The Stone Foxes: Small Fires Review

In recent years, with the advent of bands like The White Stripes or The Black Keys, blues has received a little bit of a facelift.  Younger bands have been adding their own slant to our founding fathers’ music, a necessary move in order for any genre to survive.  Think of it as evolution via natural selection for music.  The Stone Foxes are a part of this new creature – classic guitar/bass/drums arrangements, melodies bred with indie rock, and an overall sound with a rock star attitude, all-the-while honing their sound and embracing new blues culture.  The Stone Foxes have a sound that demands attention.  It’s loud, forward, and attractive.

The opening track to The Stone Foxes’ third LP, Small Fires, is perhaps the best introduction to the band.  “Everybody Knows” opens with some guitar play and a harmonica for a brief nostalgic moment before launching into a Black Keys influenced track with Poe-inspired lyrics.  Spence Koehler sounds like he’s channeling Dan Auerbach on this song, as well as for most of the record, using echo and mild distortion in a way that sounds like, at times, he’s singing through a megaphone.  “Ulysses Jones” follows, playing with a little more of a traditional sound while staying fresh.  “Battles, Blades & Bones” has a decidedly old-school sound to it.  Koehler’s voice echoes on top of a tinny-sounding piano and reverb-drenched guitar.  “Talk to Louise” is very reminiscent of The Rolling Stones.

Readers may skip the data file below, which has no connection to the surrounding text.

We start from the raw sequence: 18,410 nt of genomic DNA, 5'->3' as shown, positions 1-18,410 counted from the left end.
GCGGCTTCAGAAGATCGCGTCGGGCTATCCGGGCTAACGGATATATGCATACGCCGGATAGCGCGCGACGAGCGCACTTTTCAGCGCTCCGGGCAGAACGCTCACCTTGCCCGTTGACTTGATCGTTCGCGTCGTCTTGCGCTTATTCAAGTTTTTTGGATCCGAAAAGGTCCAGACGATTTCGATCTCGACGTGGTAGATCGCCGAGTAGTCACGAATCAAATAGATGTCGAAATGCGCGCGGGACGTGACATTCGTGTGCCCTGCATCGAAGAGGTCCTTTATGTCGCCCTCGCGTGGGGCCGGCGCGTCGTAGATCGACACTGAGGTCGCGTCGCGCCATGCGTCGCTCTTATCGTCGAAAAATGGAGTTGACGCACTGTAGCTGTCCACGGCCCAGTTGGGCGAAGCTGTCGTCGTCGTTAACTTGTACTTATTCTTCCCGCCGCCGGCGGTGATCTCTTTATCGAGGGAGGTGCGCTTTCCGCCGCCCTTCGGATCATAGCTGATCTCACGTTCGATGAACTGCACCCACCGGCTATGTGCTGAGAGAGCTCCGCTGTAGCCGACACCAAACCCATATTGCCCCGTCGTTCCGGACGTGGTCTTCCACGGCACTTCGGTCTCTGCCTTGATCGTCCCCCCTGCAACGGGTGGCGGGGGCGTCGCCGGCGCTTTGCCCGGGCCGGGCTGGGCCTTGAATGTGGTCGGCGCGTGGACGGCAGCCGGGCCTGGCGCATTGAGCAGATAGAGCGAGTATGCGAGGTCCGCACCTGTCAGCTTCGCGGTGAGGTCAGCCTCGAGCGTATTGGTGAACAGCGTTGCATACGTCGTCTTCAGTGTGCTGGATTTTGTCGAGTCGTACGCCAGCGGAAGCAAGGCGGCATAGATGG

The Stone Foxes are clearly a band with a diverse array of influences, and on Small Fires they tap into these influences while remaining original at the core.  Imagining The Black Keys crossed with a more traditional blues sound could sum up Small Fires.  The release isn’t exactly avant-garde, but then again it isn’t exactly intended to be.  Small Fires is about delivering some good melodies and solid guitar-work in a fresh form.  From track one, Koehler and company will keep you hooked with their tight arrangements and melodic presentation.  A tip of the hat to all involved with Small Fires.

The Review: 9/10

 Can’t Miss Tracks

– Everybody Knows
– Ulysses Jones
– Battles, Blades & Bones
– Talk to Louise
– Small Fires
– So Much Better

The Big Hit

 – Everybody Knows

Review by Richard MacDougall

Buy the album: Amazon | iTunes

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